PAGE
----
Who would be crazy enough to take the position as a CEO of a 65-year-old organization that was losing money, had significant challenges with staff morale and recruitment, and had a politically divided Board of Directors who at times provided inconsistent and diverging direction? And where the predecessor CEO in the position created what some would characterize as a hostile environment among customers, employees, and the Board. Furthermore, the individual who previously held the job was terminated by the Board, in part for not taking direction from the Board nor listening to the organization’s customers. And if someone were crazy enough to take the job, would that person even be any good, or would the job only attract someone who really wasn’t capable of undertaking the very challenging job of getting the organization back on track? Continue reading “Help Wanted”

Who Gets the Short Straw?

Remember the game that we all played in our youth? A group of straws were put out, with only one end showing. Everyone got to pick one, and the person who got the short straw lost. While not entirely fair, at the age of 8 or 10 (or 12) when we played the game, it seemed to be the best way to pick the winner–though most often the short straw was the loser. Of course, in our heightened awareness of environmental impacts, the dearth of disposable plastic straws likely makes that another relic of a bygone era, much akin to dial telephones and portable radios. But we date ourselves.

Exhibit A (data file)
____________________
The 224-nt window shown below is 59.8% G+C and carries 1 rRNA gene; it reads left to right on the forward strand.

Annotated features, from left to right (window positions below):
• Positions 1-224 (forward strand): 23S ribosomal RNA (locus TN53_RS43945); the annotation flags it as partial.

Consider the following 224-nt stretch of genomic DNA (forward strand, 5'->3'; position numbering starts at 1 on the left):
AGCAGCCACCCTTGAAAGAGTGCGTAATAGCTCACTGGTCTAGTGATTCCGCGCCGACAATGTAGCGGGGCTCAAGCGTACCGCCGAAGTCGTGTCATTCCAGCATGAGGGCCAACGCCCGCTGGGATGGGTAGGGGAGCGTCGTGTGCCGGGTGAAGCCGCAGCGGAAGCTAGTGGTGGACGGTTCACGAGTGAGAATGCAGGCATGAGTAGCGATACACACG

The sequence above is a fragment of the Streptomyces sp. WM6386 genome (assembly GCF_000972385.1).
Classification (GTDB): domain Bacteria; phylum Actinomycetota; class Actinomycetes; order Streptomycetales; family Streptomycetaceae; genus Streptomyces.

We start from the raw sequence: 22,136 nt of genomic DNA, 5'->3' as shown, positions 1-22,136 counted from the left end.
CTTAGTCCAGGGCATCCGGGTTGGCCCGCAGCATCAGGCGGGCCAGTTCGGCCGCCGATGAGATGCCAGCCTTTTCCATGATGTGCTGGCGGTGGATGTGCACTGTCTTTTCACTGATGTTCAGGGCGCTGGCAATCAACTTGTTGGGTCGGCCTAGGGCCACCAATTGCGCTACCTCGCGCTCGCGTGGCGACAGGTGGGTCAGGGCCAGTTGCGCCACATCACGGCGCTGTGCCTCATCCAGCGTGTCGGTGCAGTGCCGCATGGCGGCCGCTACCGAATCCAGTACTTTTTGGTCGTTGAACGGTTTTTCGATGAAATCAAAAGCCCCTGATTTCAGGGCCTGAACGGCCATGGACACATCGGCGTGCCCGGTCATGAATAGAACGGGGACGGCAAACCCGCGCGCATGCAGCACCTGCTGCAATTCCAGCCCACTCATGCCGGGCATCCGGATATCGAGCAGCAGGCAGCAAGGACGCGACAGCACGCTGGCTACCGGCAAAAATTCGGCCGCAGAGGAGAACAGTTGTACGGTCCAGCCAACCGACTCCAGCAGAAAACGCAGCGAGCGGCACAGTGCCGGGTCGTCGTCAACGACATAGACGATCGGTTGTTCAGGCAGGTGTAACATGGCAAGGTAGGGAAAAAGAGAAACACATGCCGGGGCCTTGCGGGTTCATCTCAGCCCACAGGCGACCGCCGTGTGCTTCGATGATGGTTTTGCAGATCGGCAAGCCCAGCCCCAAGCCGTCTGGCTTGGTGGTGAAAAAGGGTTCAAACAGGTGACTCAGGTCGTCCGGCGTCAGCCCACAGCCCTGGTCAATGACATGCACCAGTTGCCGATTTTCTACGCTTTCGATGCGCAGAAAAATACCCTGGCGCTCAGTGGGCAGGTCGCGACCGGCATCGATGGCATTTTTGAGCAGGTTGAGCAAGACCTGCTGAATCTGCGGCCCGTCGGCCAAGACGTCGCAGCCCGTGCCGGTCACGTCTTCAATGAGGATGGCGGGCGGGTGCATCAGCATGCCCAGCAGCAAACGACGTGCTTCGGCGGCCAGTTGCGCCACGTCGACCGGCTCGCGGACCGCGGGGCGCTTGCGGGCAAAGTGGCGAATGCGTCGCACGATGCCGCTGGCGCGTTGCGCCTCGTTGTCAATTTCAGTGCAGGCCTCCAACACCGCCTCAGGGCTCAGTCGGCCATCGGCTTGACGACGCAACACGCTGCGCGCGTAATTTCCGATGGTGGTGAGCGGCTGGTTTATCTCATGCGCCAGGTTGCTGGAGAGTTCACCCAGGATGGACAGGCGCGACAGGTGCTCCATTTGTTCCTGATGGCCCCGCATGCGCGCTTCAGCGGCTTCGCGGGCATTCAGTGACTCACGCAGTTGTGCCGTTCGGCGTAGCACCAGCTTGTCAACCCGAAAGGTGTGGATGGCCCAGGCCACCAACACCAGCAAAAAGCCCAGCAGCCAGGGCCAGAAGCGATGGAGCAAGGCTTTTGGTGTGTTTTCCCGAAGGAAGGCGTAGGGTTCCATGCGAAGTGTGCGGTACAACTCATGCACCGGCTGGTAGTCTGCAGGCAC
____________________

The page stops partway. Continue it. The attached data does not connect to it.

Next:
Continue reading “Who Gets the Short Straw?”

No Place To Park

This nightmare may be coming to Los Altos

Imagine going to the library at 11 am and being unable to find a place to park. Or visiting City Hall or the new Community Center and giving up after circling the parking lot looking for an open spot. What about going downtown at 3 pm and finding the same situation. As a library lover, community center attendee or downtown shopper what would you do? While none of these is likely to happen next week or next month, changes to parking requirements in downtown coupled with increased building construction and capacity are likely to produce that result over the next few years. Add to that the visioning process which calls for turning many of the parking plazas into dining areas and other uses, and you have what many in Los Altos are calling a nightmare scenario.

Continue reading “No Place To Park”